While most of my knowledge of marketing is gleaned from binge-watching Mad Men, even I can appreciate it has a role to play. And while most people undoubtedly associate it with multinational corporations, Hollywood blockbusters and the like, marketing actually has a very important role to play within charities. Continue reading
There are fifty-five recognized states in Africa. Only one in Sub-Saharan Africa – Kenya, offers state-funded, comprehensive and open access to national legislation for free. Until a few years ago, the rest of the continent remained underserved, as meaningful access to legislation is either non-existent, or prohibitively expensive. It’s a problem that we at Indigo are familiar with, having recently funded the development of Constitute, which provides access to constitutions from around the world in a comprehensive, searchable and comparable format. Continue reading
Indigo recently supported an open data unconference in Cape Town in collaboration with our grantee, Code for South Africa. The conference proceedings are now available to read. In just a couple of days, the conference examined a huge range of issues from how to get government data, mapping political financing, collaborating on open data and coding for journalists. Write-ups of each session are available here, but for now this is a quick taste of some the common themes that emerged from the diverse sessions:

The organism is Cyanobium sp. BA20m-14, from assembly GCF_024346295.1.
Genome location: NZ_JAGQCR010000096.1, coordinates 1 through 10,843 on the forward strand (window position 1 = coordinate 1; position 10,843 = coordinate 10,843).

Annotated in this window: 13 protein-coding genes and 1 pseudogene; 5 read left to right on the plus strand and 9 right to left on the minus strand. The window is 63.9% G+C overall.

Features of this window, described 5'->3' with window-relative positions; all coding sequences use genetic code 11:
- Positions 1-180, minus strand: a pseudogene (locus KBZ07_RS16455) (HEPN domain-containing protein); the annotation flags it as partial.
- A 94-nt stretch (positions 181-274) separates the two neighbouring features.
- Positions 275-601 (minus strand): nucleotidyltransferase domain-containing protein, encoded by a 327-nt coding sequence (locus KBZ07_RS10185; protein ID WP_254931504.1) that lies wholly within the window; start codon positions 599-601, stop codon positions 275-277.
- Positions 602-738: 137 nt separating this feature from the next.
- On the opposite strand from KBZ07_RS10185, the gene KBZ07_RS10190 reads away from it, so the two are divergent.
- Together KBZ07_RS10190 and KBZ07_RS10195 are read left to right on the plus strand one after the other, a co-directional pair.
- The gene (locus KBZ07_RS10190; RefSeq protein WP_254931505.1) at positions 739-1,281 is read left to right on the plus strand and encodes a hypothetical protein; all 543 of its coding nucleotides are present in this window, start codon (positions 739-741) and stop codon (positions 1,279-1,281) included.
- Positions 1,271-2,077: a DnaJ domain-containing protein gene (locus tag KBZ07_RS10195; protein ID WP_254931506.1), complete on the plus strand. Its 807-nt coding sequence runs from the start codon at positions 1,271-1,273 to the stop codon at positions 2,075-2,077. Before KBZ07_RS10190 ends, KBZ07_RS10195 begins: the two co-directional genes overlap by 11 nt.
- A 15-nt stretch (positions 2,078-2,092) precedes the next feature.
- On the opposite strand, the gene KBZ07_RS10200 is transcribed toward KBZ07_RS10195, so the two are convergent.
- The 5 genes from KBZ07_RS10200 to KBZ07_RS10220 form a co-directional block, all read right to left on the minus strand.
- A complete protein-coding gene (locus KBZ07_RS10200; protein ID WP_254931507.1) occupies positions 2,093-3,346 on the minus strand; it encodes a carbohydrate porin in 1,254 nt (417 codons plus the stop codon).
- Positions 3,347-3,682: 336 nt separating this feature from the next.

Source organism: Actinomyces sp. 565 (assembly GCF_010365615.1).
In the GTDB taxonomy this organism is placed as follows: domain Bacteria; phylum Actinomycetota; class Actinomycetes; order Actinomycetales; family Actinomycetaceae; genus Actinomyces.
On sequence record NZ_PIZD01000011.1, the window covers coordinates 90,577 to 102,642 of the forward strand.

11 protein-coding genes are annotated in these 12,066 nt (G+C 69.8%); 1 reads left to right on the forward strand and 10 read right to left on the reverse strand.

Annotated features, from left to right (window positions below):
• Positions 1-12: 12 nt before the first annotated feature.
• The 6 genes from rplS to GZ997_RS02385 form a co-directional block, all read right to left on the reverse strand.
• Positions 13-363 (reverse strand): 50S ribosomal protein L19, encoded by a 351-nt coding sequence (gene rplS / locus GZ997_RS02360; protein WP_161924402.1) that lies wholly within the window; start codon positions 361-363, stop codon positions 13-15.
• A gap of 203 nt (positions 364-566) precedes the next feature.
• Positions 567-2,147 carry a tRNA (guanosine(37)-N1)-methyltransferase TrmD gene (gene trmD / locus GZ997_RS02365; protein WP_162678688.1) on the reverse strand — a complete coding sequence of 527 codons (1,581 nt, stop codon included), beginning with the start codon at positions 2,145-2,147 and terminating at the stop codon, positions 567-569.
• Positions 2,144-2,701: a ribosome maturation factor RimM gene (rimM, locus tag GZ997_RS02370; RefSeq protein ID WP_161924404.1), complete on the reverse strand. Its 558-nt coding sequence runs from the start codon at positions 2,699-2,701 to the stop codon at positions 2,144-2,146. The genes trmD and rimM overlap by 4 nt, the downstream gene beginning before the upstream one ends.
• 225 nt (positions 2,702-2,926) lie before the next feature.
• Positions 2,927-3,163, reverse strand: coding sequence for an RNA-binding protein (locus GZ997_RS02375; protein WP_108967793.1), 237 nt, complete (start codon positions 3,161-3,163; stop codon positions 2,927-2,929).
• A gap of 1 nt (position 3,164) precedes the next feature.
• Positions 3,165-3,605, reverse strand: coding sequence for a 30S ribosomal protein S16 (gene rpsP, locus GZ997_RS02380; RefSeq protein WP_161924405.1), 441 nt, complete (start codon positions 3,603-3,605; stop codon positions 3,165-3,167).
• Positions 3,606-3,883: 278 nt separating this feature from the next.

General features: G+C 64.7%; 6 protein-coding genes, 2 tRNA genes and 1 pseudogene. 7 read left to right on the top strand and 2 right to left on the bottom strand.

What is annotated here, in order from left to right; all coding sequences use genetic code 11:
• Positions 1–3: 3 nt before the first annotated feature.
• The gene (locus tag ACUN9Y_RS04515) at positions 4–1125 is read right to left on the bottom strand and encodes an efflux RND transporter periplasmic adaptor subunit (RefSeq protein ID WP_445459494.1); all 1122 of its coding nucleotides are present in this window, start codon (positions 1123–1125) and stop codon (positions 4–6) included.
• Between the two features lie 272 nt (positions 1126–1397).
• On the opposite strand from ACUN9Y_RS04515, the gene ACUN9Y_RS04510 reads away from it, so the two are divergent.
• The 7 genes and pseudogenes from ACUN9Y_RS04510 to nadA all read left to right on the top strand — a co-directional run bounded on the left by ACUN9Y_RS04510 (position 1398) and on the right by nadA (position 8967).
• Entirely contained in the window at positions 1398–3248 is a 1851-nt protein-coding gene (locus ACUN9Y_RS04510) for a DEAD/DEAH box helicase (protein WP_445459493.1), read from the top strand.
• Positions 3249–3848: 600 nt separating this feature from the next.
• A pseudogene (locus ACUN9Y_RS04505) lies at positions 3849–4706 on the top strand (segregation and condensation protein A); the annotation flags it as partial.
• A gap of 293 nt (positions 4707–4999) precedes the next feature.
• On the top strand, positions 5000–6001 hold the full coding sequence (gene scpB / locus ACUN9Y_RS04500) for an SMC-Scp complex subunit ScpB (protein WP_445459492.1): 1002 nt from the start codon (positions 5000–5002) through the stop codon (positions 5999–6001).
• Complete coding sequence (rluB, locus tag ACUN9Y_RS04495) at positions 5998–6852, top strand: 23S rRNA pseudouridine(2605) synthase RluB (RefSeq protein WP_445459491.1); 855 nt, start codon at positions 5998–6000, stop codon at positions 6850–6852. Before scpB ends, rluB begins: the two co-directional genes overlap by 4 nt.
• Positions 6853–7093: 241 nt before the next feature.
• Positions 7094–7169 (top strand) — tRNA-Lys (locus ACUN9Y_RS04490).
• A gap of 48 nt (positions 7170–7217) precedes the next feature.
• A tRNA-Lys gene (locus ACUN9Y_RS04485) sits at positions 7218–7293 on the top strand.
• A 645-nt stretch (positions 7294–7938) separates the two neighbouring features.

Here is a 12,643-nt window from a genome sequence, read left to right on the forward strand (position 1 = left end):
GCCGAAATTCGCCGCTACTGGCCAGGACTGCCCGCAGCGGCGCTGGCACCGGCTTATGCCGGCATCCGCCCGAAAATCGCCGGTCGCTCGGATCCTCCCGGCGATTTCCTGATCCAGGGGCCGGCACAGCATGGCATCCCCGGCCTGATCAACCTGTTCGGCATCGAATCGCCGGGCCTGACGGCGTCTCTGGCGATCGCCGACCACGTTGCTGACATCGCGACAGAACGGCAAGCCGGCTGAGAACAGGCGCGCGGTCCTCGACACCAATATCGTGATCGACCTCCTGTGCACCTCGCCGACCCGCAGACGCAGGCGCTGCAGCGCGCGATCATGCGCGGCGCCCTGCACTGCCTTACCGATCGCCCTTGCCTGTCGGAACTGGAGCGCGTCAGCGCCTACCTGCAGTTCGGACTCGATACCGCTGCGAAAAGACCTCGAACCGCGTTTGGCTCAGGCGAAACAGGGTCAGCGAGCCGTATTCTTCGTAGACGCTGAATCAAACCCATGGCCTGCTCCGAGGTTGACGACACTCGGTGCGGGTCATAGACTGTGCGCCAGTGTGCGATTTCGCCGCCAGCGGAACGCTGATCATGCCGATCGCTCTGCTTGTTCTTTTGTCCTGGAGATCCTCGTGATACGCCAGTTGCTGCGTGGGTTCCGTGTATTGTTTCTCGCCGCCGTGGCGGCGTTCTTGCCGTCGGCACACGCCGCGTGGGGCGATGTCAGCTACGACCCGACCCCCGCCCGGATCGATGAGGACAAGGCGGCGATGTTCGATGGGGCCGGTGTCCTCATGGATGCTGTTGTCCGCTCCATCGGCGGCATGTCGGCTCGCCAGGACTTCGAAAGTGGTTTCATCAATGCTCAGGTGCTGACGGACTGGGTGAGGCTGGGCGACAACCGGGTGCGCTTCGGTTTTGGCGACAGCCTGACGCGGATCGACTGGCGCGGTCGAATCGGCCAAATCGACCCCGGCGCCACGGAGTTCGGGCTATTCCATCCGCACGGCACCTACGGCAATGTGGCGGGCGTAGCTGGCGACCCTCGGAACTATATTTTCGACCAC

- There is a clear need for an open data portal to collate available datasets at a single location;
- A policy of “open by default” for data is needed in contrast to the current “closed by default” mindset;
- Data needs to be released responsibly to ensure that it does not compromise the privacy of individuals;
- Data providers (such as government) should only be responsible for making data available, and info-mediaries such as the media, civil society and the private sector will package and present data to end-users.
Many of Indigo’s grantees in South Africa face similar problems and issues. That’s why we have awarded a grant of £10,000 to the Open Democracy Advice Centre there to work with some of our grantees to improve their skills and expertise. In particular, grantees that build digital products often fail to attract as many users as they had initially anticipated. This is not necessarily a reflection on the quality of their product – merely that they lack the skills or time to be able to market and promote it effectively. Through a series of collaborative workshops, ODAC will work in conjunction with a group of Indigo grantees to train on issues such as social media marketing, evaluation, PR training and website management and promotion. It’s hoped that through these activities, the participating organisations will have the skills and tools necessary to improve their digital presence and reach a wider audience.
Across Africa – the world, indeed – citizens are fighting many of the same battles over resource allocation, spending cuts, taxi justice and a whole swathe of similar issues. One of the things that has revolutionised these battles in recent years is the introduction of mobile and web technologies. Continue reading
We love to hear from our grantees, so we’re delighted when Question Box got in touch. We supported them a few years ago and you can read more about that grant here. Since that time, they’ve been pretty busy and here are just a few snippets from their work: Continue reading